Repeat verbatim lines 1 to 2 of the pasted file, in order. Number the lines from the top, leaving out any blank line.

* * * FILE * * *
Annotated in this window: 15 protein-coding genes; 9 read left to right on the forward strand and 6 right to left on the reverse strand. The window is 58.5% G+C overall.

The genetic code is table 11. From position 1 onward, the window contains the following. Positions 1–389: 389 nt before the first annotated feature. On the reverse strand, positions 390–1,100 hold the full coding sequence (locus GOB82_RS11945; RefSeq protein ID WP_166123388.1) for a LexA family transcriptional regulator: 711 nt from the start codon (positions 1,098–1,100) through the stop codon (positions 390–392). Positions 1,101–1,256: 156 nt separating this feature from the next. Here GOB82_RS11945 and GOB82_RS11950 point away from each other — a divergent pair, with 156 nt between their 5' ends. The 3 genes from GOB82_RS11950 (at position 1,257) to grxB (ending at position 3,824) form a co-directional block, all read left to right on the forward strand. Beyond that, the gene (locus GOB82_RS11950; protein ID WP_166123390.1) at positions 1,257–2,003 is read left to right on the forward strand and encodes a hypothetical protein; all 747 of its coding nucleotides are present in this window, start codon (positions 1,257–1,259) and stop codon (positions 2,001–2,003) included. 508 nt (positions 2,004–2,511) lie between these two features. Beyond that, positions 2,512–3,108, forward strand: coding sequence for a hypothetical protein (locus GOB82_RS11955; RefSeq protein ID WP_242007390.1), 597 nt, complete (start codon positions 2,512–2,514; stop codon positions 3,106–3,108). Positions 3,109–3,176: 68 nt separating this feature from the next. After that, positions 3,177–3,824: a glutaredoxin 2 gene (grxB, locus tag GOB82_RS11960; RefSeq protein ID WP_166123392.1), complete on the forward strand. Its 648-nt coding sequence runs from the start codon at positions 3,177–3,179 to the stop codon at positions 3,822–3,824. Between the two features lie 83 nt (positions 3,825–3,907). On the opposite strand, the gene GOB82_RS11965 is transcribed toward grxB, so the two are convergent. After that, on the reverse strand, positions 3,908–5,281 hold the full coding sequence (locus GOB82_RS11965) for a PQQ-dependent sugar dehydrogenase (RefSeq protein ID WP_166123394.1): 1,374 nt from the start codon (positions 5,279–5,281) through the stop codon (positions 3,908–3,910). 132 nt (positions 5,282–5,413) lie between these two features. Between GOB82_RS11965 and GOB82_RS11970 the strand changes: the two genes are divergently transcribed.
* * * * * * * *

Annotated in this window: 15 protein-coding genes; 9 read left to right on the forward strand and 6 right to left on the reverse strand. The window is 58.5% G+C overall.

The genetic code is table 11. From position 1 onward, the window contains the following. Positions 1–389: 389 nt before the first annotated feature. On the reverse strand, positions 390–1,100 hold the full coding sequence (locus GOB82_RS11945; RefSeq protein ID WP_166123388.1) for a LexA family transcriptional regulator: 711 nt from the start codon (positions 1,098–1,100) through the stop codon (positions 390–392). Positions 1,101–1,256: 156 nt separating this feature from the next. Here GOB82_RS11945 and GOB82_RS11950 point away from each other — a divergent pair, with 156 nt between their 5' ends. The 3 genes from GOB82_RS11950 (at position 1,257) to grxB (ending at position 3,824) form a co-directional block, all read left to right on the forward strand. Beyond that, the gene (locus GOB82_RS11950; protein ID WP_166123390.1) at positions 1,257–2,003 is read left to right on the forward strand and encodes a hypothetical protein; all 747 of its coding nucleotides are present in this window, start codon (positions 1,257–1,259) and stop codon (positions 2,001–2,003) included. 508 nt (positions 2,004–2,511) lie between these two features. Beyond that, positions 2,512–3,108, forward strand: coding sequence for a hypothetical protein (locus GOB82_RS11955; RefSeq protein ID WP_242007390.1), 597 nt, complete (start codon positions 2,512–2,514; stop codon positions 3,106–3,108). Positions 3,109–3,176: 68 nt separating this feature from the next. After that, positions 3,177–3,824: a glutaredoxin 2 gene (grxB, locus tag GOB82_RS11960; RefSeq protein ID WP_166123392.1), complete on the forward strand. Its 648-nt coding sequence runs from the start codon at positions 3,177–3,179 to the stop codon at positions 3,822–3,824. Between the two features lie 83 nt (positions 3,825–3,907). On the opposite strand, the gene GOB82_RS11965 is transcribed toward grxB, so the two are convergent. After that, on the reverse strand, positions 3,908–5,281 hold the full coding sequence (locus GOB82_RS11965) for a PQQ-dependent sugar dehydrogenase (RefSeq protein ID WP_166123394.1): 1,374 nt from the start codon (positions 5,279–5,281) through the stop codon (positions 3,908–3,910). 132 nt (positions 5,282–5,413) lie between these two features. Between GOB82_RS11965 and GOB82_RS11970 the strand changes: the two genes are divergently transcribed.